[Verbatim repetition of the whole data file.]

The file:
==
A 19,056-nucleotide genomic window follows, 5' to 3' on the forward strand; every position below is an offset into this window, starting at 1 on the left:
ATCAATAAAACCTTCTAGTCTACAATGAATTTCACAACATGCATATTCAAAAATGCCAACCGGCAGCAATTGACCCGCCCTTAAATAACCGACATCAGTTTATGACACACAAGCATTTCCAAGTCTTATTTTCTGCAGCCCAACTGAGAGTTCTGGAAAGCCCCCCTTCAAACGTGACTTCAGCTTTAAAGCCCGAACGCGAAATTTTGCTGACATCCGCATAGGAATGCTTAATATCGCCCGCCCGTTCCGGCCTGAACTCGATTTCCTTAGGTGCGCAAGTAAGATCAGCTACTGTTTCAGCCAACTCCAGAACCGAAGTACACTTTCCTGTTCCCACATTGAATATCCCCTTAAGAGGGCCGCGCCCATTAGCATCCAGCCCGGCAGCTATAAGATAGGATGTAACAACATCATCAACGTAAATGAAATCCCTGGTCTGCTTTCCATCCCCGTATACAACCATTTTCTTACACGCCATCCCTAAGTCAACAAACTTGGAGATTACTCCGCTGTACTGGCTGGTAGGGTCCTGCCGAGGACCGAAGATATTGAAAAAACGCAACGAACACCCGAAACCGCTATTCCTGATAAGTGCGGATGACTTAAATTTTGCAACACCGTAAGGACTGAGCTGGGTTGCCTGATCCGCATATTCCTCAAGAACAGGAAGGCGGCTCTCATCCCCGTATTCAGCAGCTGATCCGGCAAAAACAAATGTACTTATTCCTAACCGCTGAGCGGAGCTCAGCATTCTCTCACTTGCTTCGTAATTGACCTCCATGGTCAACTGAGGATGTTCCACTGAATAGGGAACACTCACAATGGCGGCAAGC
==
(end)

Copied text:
A 19,056-nucleotide genomic window follows, 5' to 3' on the forward strand; every position below is an offset into this window, starting at 1 on the left:
ATCAATAAAACCTTCTAGTCTACAATGAATTTCACAACATGCATATTCAAAAATGCCAACCGGCAGCAATTGACCCGCCCTTAAATAACCGACATCAGTTTATGACACACAAGCATTTCCAAGTCTTATTTTCTGCAGCCCAACTGAGAGTTCTGGAAAGCCCCCCTTCAAACGTGACTTCAGCTTTAAAGCCCGAACGCGAAATTTTGCTGACATCCGCATAGGAATGCTTAATATCGCCCGCCCGTTCCGGCCTGAACTCGATTTCCTTAGGTGCGCAAGTAAGATCAGCTACTGTTTCAGCCAACTCCAGAACCGAAGTACACTTTCCTGTTCCCACATTGAATATCCCCTTAAGAGGGCCGCGCCCATTAGCATCCAGCCCGGCAGCTATAAGATAGGATGTAACAACATCATCAACGTAAATGAAATCCCTGGTCTGCTTTCCATCCCCGTATACAACCATTTTCTTACACGCCATCCCTAAGTCAACAAACTTGGAGATTACTCCGCTGTACTGGCTGGTAGGGTCCTGCCGAGGACCGAAGATATTGAAAAAACGCAACGAACACCCGAAACCGCTATTCCTGATAAGTGCGGATGACTTAAATTTTGCAACACCGTAAGGACTGAGCTGGGTTGCCTGATCCGCATATTCCTCAAGAACAGGAAGGCGGCTCTCATCCCCGTATTCAGCAGCTGATCCGGCAAAAACAAATGTACTTATTCCTAACCGCTGAGCGGAGCTCAGCATTCTCTCACTTGCTTCGTAATTGACCTCCATGGTCAACTGAGGATGTTCCACTGAATAGGGAACACTCACAATGGCGGCAAGC